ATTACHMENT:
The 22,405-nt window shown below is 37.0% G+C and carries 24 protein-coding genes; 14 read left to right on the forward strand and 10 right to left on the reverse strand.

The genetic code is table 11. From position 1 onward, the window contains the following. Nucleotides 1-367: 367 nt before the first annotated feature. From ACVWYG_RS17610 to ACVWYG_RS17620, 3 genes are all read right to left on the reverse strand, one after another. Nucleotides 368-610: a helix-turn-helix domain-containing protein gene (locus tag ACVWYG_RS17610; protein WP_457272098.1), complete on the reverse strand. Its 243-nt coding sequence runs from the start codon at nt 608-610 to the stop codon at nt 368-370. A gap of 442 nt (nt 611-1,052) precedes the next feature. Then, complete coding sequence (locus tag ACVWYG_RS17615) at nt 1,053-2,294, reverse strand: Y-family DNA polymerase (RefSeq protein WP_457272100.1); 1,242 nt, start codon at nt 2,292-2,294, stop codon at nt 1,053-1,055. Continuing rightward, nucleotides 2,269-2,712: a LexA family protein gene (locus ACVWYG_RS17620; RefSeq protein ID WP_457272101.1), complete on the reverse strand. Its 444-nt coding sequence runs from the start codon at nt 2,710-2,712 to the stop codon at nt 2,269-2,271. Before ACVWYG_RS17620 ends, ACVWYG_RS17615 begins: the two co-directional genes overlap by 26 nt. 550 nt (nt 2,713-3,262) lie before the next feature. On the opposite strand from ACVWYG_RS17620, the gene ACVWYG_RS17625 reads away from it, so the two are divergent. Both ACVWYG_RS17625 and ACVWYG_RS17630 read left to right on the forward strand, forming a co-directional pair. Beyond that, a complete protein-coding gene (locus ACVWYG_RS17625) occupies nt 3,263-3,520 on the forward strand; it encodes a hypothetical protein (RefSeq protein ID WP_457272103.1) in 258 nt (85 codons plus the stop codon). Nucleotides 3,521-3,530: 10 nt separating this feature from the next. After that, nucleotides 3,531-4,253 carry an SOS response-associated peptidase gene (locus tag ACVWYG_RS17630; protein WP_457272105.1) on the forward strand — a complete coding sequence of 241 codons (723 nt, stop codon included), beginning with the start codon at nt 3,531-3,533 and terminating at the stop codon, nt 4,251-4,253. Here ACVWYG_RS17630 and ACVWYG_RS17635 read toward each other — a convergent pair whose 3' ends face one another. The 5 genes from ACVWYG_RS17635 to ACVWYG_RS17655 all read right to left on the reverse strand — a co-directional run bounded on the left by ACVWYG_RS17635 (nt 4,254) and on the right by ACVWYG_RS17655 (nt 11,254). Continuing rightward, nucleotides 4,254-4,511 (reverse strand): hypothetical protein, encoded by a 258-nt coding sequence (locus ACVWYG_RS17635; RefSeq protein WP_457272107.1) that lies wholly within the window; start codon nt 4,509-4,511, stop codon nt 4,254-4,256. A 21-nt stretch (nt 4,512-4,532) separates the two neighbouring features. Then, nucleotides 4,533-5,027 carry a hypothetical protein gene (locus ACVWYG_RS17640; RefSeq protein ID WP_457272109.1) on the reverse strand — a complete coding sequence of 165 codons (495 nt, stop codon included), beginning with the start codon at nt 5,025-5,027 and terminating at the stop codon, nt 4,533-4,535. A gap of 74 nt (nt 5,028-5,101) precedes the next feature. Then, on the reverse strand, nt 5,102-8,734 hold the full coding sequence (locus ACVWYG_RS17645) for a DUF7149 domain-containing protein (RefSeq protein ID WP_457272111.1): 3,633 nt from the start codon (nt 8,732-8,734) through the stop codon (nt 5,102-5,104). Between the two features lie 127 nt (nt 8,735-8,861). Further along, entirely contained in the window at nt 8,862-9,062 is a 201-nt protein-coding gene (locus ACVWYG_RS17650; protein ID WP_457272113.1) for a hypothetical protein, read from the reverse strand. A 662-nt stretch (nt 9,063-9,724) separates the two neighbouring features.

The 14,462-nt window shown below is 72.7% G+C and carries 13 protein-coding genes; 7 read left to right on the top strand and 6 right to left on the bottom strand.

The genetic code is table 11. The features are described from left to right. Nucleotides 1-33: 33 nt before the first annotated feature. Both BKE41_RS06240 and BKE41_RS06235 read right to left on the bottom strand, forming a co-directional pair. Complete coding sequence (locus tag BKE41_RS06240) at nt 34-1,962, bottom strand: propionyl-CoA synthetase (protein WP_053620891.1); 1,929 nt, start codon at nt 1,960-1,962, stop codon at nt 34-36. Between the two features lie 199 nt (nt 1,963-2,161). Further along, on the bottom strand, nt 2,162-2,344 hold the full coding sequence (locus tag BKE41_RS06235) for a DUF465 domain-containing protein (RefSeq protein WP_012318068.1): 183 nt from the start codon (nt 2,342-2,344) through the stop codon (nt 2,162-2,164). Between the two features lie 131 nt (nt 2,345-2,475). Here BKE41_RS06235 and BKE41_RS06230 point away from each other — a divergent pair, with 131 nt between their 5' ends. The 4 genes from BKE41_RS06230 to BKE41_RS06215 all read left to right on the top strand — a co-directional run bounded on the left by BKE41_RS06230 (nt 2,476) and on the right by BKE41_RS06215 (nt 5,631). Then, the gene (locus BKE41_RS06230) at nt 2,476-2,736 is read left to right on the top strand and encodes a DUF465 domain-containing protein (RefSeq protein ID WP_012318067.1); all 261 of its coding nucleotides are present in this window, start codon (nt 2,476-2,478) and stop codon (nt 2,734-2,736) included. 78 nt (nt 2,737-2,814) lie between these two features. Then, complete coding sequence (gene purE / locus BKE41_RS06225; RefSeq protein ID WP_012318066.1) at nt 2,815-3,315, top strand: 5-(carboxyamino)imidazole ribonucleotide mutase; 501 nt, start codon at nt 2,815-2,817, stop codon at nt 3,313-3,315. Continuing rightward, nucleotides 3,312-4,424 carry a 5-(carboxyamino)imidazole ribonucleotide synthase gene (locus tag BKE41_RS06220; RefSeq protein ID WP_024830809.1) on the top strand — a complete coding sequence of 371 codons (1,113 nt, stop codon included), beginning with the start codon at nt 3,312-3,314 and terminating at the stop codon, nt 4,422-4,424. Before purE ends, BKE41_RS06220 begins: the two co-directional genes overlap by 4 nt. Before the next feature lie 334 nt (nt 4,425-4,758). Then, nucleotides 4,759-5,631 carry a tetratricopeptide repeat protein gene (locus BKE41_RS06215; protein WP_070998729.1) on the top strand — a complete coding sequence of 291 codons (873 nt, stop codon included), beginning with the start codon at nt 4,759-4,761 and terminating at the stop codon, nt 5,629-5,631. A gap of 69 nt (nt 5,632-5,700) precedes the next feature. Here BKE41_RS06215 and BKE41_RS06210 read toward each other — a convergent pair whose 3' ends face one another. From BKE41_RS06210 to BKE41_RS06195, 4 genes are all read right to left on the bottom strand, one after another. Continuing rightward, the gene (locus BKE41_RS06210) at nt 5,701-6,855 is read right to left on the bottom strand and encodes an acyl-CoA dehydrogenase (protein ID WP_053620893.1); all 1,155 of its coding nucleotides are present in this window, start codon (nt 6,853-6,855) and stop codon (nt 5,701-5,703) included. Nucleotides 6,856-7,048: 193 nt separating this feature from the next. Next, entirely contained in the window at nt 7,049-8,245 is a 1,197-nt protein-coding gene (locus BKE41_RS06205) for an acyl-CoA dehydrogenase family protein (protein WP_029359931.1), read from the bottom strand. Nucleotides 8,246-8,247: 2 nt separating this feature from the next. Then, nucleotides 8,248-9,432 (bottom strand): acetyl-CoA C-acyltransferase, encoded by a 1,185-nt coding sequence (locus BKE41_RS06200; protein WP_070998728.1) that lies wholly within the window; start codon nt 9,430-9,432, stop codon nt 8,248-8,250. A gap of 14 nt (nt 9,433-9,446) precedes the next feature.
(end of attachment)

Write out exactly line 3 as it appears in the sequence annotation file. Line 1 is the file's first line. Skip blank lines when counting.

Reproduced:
The 14,462-nt window shown below is 72.7% G+C and carries 13 protein-coding genes; 7 read left to right on the top strand and 6 right to left on the bottom strand.